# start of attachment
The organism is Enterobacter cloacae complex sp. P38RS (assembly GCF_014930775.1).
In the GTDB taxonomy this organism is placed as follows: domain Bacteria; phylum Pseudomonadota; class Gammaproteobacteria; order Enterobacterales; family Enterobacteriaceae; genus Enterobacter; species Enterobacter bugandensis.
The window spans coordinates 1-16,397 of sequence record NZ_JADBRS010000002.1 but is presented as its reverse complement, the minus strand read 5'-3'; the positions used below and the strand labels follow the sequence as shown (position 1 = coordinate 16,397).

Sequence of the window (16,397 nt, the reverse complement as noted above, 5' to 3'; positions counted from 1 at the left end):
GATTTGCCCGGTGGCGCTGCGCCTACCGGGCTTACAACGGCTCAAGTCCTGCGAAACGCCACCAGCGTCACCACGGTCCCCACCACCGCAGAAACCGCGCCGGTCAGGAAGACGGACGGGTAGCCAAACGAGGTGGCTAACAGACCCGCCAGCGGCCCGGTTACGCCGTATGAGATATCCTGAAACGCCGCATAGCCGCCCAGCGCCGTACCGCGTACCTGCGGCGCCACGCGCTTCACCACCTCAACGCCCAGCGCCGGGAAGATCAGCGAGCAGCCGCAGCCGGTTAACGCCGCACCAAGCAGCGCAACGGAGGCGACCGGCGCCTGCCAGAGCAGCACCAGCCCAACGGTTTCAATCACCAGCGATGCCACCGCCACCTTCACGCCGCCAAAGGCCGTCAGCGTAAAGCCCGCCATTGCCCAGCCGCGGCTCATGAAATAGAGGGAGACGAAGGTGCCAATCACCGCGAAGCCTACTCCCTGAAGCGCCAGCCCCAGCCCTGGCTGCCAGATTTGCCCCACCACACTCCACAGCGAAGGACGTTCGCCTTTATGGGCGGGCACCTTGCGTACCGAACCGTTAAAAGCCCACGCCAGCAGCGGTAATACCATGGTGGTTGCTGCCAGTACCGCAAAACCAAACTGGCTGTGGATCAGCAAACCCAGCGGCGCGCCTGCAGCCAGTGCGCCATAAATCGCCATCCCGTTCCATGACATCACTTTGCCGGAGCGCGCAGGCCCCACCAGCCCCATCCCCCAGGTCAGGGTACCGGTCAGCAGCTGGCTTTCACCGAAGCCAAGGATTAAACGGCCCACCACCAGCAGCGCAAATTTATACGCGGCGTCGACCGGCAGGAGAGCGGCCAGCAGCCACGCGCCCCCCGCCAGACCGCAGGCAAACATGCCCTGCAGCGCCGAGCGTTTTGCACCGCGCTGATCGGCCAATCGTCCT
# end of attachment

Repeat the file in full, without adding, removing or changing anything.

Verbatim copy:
The organism is Enterobacter cloacae complex sp. P38RS (assembly GCF_014930775.1).
In the GTDB taxonomy this organism is placed as follows: domain Bacteria; phylum Pseudomonadota; class Gammaproteobacteria; order Enterobacterales; family Enterobacteriaceae; genus Enterobacter; species Enterobacter bugandensis.
The window spans coordinates 1-16,397 of sequence record NZ_JADBRS010000002.1 but is presented as its reverse complement, the minus strand read 5'-3'; the positions used below and the strand labels follow the sequence as shown (position 1 = coordinate 16,397).

Sequence of the window (16,397 nt, the reverse complement as noted above, 5' to 3'; positions counted from 1 at the left end):
GATTTGCCCGGTGGCGCTGCGCCTACCGGGCTTACAACGGCTCAAGTCCTGCGAAACGCCACCAGCGTCACCACGGTCCCCACCACCGCAGAAACCGCGCCGGTCAGGAAGACGGACGGGTAGCCAAACGAGGTGGCTAACAGACCCGCCAGCGGCCCGGTTACGCCGTATGAGATATCCTGAAACGCCGCATAGCCGCCCAGCGCCGTACCGCGTACCTGCGGCGCCACGCGCTTCACCACCTCAACGCCCAGCGCCGGGAAGATCAGCGAGCAGCCGCAGCCGGTTAACGCCGCACCAAGCAGCGCAACGGAGGCGACCGGCGCCTGCCAGAGCAGCACCAGCCCAACGGTTTCAATCACCAGCGATGCCACCGCCACCTTCACGCCGCCAAAGGCCGTCAGCGTAAAGCCCGCCATTGCCCAGCCGCGGCTCATGAAATAGAGGGAGACGAAGGTGCCAATCACCGCGAAGCCTACTCCCTGAAGCGCCAGCCCCAGCCCTGGCTGCCAGATTTGCCCCACCACACTCCACAGCGAAGGACGTTCGCCTTTATGGGCGGGCACCTTGCGTACCGAACCGTTAAAAGCCCACGCCAGCAGCGGTAATACCATGGTGGTTGCTGCCAGTACCGCAAAACCAAACTGGCTGTGGATCAGCAAACCCAGCGGCGCGCCTGCAGCCAGTGCGCCATAAATCGCCATCCCGTTCCATGACATCACTTTGCCGGAGCGCGCAGGCCCCACCAGCCCCATCCCCCAGGTCAGGGTACCGGTCAGCAGCTGGCTTTCACCGAAGCCAAGGATTAAACGGCCCACCACCAGCAGCGCAAATTTATACGCGGCGTCGACCGGCAGGAGAGCGGCCAGCAGCCACGCGCCCCCCGCCAGACCGCAGGCAAACATGCCCTGCAGCGCCGAGCGTTTTGCACCGCGCTGATCGGCCAATCGTCCT